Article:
DEBT RECOVERY - PROTECT YOUR CASH FLOW FACT SHEET
LAST UPDATED: 27 February 2014
Cash flow is important to any business. Unpaid accounts hinder cash flow, and precious time, money and resources are wasted chasing up debtors. Ensuring your business has the most efficient procedures available to recover unpaid accounts helps to ensure they can be recovered quickly and with minimum expense.
Solid terms and conditions for the supply of goods and services can give a business an effective tool to recover unpaid accounts. Terms and conditions should where appropriate provide:
- Guarantees of payment by third parties;
- The ability to charge interest;
- The ability to recover costs including legal costs;
- The ability for registration on the Personal Property and Securities Register.
The value of the goods or service (and related credit) being provided should dictate the detail of the terms and conditions. If the value is high, then terms and conditions should also provide for security over real property.
Even the most comprehensive terms and conditions will not always ensure payment of unpaid accounts. Debt recovery is an everyday occurrence for many businesses. Depending on the terms and conditions (if any) a business (creditor) has myriad of options to recover an unpaid debt.
LETTER OF DEMAND/OFFER
This is commonly the first step for any debt recovery. This can either be a letter demanding payment of the debt, or an offer for the payment of the debt on favourable terms for the debtor. An initial letter is often a precursor to legal action.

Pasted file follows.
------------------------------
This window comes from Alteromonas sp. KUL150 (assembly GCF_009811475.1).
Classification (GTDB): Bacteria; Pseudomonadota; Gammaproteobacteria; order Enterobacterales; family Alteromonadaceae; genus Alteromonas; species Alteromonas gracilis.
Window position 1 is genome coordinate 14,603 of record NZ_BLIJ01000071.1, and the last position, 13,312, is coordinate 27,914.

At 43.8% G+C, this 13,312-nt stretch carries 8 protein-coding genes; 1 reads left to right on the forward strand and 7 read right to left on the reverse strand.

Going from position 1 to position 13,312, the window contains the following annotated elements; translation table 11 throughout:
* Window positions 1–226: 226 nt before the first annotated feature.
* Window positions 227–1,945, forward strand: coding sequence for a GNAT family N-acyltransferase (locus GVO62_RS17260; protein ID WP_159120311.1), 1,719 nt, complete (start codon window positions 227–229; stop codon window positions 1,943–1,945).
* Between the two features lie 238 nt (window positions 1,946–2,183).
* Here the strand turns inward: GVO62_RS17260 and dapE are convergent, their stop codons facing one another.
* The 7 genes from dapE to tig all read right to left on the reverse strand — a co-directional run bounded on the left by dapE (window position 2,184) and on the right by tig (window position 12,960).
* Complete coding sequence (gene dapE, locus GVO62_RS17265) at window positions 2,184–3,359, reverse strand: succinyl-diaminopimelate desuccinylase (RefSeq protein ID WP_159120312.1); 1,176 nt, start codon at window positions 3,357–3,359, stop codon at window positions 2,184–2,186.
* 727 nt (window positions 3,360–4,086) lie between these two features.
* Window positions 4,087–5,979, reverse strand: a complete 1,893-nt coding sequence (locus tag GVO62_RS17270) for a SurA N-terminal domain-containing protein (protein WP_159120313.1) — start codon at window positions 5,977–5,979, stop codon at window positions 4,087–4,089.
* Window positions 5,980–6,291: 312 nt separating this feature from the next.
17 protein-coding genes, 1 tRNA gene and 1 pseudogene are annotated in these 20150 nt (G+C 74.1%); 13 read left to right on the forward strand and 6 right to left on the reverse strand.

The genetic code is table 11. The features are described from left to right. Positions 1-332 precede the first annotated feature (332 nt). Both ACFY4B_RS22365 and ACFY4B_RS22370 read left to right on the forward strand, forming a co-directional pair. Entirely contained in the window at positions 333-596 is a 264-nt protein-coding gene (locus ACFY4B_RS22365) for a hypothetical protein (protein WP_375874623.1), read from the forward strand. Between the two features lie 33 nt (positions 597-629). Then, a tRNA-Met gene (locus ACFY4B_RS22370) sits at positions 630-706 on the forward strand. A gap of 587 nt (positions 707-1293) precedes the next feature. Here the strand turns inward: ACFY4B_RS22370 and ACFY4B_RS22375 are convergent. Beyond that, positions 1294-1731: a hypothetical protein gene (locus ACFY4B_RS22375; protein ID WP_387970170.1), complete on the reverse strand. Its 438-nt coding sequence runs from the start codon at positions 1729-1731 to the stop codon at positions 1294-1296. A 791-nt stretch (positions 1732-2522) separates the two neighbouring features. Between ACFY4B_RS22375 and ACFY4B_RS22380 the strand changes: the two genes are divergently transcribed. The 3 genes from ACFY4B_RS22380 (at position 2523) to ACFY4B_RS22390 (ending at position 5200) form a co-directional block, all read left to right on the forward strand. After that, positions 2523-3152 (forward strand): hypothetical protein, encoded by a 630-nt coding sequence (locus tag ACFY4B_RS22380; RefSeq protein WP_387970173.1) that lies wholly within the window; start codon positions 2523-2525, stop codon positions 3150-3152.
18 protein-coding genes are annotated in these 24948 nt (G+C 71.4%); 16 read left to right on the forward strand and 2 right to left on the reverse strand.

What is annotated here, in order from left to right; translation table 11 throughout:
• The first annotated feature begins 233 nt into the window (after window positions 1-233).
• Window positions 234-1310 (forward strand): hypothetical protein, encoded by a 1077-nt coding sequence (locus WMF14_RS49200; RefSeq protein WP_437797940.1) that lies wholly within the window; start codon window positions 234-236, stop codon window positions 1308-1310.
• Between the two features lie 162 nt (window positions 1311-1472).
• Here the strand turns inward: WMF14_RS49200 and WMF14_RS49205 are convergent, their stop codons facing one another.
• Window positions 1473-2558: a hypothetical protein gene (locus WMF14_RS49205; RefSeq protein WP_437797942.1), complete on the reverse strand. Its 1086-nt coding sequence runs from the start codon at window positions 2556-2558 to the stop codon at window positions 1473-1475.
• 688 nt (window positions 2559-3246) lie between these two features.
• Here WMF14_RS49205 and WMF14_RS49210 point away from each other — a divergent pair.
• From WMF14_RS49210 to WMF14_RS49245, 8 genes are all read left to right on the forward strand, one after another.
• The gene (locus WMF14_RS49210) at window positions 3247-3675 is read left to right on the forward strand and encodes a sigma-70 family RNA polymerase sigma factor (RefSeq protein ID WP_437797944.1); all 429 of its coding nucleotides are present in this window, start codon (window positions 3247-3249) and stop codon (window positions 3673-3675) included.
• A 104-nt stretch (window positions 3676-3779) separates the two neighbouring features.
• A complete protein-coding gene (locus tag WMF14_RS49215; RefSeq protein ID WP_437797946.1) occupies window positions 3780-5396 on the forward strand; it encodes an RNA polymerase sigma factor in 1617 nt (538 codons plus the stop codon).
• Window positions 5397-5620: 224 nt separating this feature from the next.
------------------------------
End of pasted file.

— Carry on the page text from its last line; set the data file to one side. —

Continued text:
If the debt cannot be resolved by an agreement between the debtor and the creditor, the next step is usually to involve the courts. Depending on the size of the debt the matter can be heard in the Magistrates Court, County Court or Supreme Court. A common occurrence for debts under $100,000 is for the Magistrates Court to make an order in default of defence. That is, the application is made by the creditor and when the debtor fails to file a defence (as is often the case) a judgement is made in the creditors favour (judgement debt). If a judgement debt is made in a creditors favour legal costs incurred by the creditor are added to the debt.
Once judgement debt is obtained, a creditor has many options to recover the unpaid amount:
- If the debt is over $5000 a creditor can make an application to bankrupt the debtor. If the bankruptcy application is successful then the debtors assets will be divided between its creditors based on each creditors priority;
- If the debt is a company then an application can be made to wind up the company and have it’s proceeds distributed amongst the company’s creditors based on each creditors priority;
- If the debtor has personal property that the creditor believes could be sold to pay their debt, then a warrant can be issued to the Sherriff’s department to recover personal property that can be sold to pay the debt. If the debtor owns real property an application can be made to seize and sell the real property;
- If the debtor is employed and earning a salary, an application for an attachment of earnings order can be made to have a proportion of the debtor’s wages paid to be paid directly to the creditor from the debtors employer;
- If the debtor is owed money from another party (excluding wages) then an application can be made for an attachment of debt or garnishee order. This means that when the debtor receives the money they are entitled too, the court orders requires it be paid to the creditor.
The size of the debt and the type of entity of the debtor will dictate what debt recovery method is most suitable.
If you have a debt collection matter, or would like to discuss how to ensure your terms and conditions are adequate, contact the commercial team at Taits Legal on 03 5560 2100.